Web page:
Carson Dingler is just a freshman at FPD, but she is already flying high ... literally.
The precocious 14-year-old has established an American record for a female of her age in pole vaulting. She set the U.S. indoor mark for 14-year-olds at the TFCUSA (Track and Field Coalition of the United State of America) national meet last month at the Indoor Cross-Plex Complex in Birmingham, Ala. She had a vault of 12 feet, 8 inches, which bettered the previous standard of 12-7 that was set some 15 years ago.
Dingler, who is 5-2, was a state champion gymnast at the age of 7. She took up pole vaulting after giving up gymnastics, and she began to take it seriously in the past couple of years
The results have been staggering. Last summer, she competed in 32 events, capturing 30 first-place awards and two runner-up spots. One of those events came in Mobile, Ala., where she took first-place honors in a field of 80 participants.
In FPDs first outdoor meet this season at Landmark Christian, she had a vault of 11-6, which was the best vault of the day by either a girl or a boy. The top vault by a female last year in the GHSA Class A private school meet, the division FPD competes in, was 10-4, so Dingler would appear to be on track for a state title in 2014.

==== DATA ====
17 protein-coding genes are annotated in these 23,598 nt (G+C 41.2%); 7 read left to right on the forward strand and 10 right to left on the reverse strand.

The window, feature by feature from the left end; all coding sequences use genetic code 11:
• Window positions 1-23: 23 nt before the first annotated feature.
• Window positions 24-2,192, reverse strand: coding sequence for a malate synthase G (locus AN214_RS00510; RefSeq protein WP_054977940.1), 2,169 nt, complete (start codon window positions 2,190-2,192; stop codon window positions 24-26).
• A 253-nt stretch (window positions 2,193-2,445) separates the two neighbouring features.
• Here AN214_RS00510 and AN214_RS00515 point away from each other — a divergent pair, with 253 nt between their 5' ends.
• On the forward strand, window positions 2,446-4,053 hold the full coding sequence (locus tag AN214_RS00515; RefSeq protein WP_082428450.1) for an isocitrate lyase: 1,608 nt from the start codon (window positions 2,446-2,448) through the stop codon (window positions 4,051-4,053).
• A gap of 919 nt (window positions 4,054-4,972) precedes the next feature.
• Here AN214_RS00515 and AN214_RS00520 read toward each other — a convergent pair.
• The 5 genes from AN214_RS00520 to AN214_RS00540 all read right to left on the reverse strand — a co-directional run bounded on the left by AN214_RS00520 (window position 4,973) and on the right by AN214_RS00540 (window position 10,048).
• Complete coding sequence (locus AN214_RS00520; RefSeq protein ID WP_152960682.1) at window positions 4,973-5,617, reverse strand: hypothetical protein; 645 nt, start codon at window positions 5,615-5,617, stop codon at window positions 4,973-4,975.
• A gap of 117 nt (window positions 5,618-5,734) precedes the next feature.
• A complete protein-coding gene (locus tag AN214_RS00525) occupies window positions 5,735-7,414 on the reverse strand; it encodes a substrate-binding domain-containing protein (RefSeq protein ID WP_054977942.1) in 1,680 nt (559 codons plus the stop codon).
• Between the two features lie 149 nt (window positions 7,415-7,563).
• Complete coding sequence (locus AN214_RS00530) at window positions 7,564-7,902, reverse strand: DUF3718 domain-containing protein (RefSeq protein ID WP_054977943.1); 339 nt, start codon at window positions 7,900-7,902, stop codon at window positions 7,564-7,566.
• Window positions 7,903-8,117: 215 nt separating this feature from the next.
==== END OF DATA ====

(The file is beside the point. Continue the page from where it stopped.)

She gives much of the credit for her success to her personal coach, 70-year-old Charlie Polhamus of Fitzgerald, who has coached some 100 athletes to state championships. Polhamus is an accomplished vaulter in his own right, having won two masters world championships in the event. Dingler is Polhamus first student to establish an American record.
Dinglers penchant for a life in the air is in her genes. Her grandfather, Red Dingler, was a circus performer on the aerial bars for some 20 years with the Ringling Bros. and Barnum & Bailey Circus, the Clyde Beatty Circus and the King Brothers Circus, among others, while her dad, Kip, was a standout athlete at FPD, with his specialty being the pole vault.
Kip Dingler won a GISA title in pole vault in 1978 after taking the state title in the long jump in 1976 and the high jump in 1977. Like Carson, Kips personal pole vaulting coach was Polhamus.
Kips success at FPD earned him a track and field scholarship at Florida, where he was a pole vaulter and decathlete for the Gators. Three knee surgeries limited his participation, but he lettered four years with a pole vault best of 16-3.
Kip and his dad are probably best known as master float builders. If you have witnessed a parade in the Southeast in the past half century, you most likely saw one of their products. Last year, Kip had floats in 63 different parades.
Carson Dingler, who already has a vault of more than 13 feet during a practice session, has a goal of 14 feet this year. The thought of making it to the Olympics is there, if not in Rio de Janeiro in 2016 then definitely in Tokyo in 2020.
By the way, the world record for a female pole vaulter is 16-7, held by Russias Yelena Isinbayeva.
Bobby Pope is the executive director of the Georgia Sports Hall of Fame. Email him at firstname.lastname@example.org